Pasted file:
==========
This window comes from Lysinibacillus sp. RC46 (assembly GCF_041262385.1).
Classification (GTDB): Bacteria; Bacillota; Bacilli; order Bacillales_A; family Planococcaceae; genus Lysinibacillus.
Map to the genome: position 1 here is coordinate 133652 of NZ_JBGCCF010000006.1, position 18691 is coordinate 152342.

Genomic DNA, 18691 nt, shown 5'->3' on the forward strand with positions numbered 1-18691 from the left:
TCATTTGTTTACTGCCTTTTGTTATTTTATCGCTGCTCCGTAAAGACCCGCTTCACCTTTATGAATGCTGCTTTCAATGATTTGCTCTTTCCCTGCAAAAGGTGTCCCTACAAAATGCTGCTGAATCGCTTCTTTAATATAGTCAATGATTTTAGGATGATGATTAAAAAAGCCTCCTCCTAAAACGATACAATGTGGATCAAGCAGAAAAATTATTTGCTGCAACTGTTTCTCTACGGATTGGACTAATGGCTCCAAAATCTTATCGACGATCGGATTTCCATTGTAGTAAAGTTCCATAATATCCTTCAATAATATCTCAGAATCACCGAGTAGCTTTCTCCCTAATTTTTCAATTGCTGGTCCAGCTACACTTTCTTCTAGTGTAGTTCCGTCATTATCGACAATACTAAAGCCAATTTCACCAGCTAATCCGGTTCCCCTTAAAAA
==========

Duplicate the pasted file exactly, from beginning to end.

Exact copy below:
This window comes from Lysinibacillus sp. RC46 (assembly GCF_041262385.1).
Classification (GTDB): Bacteria; Bacillota; Bacilli; order Bacillales_A; family Planococcaceae; genus Lysinibacillus.
Map to the genome: position 1 here is coordinate 133652 of NZ_JBGCCF010000006.1, position 18691 is coordinate 152342.

Genomic DNA, 18691 nt, shown 5'->3' on the forward strand with positions numbered 1-18691 from the left:
TCATTTGTTTACTGCCTTTTGTTATTTTATCGCTGCTCCGTAAAGACCCGCTTCACCTTTATGAATGCTGCTTTCAATGATTTGCTCTTTCCCTGCAAAAGGTGTCCCTACAAAATGCTGCTGAATCGCTTCTTTAATATAGTCAATGATTTTAGGATGATGATTAAAAAAGCCTCCTCCTAAAACGATACAATGTGGATCAAGCAGAAAAATTATTTGCTGCAACTGTTTCTCTACGGATTGGACTAATGGCTCCAAAATCTTATCGACGATCGGATTTCCATTGTAGTAAAGTTCCATAATATCCTTCAATAATATCTCAGAATCACCGAGTAGCTTTCTCCCTAATTTTTCAATTGCTGGTCCAGCTACACTTTCTTCTAGTGTAGTTCCGTCATTATCGACAATACTAAAGCCAATTTCACCAGCTAATCCGGTTCCCCTTAAAAA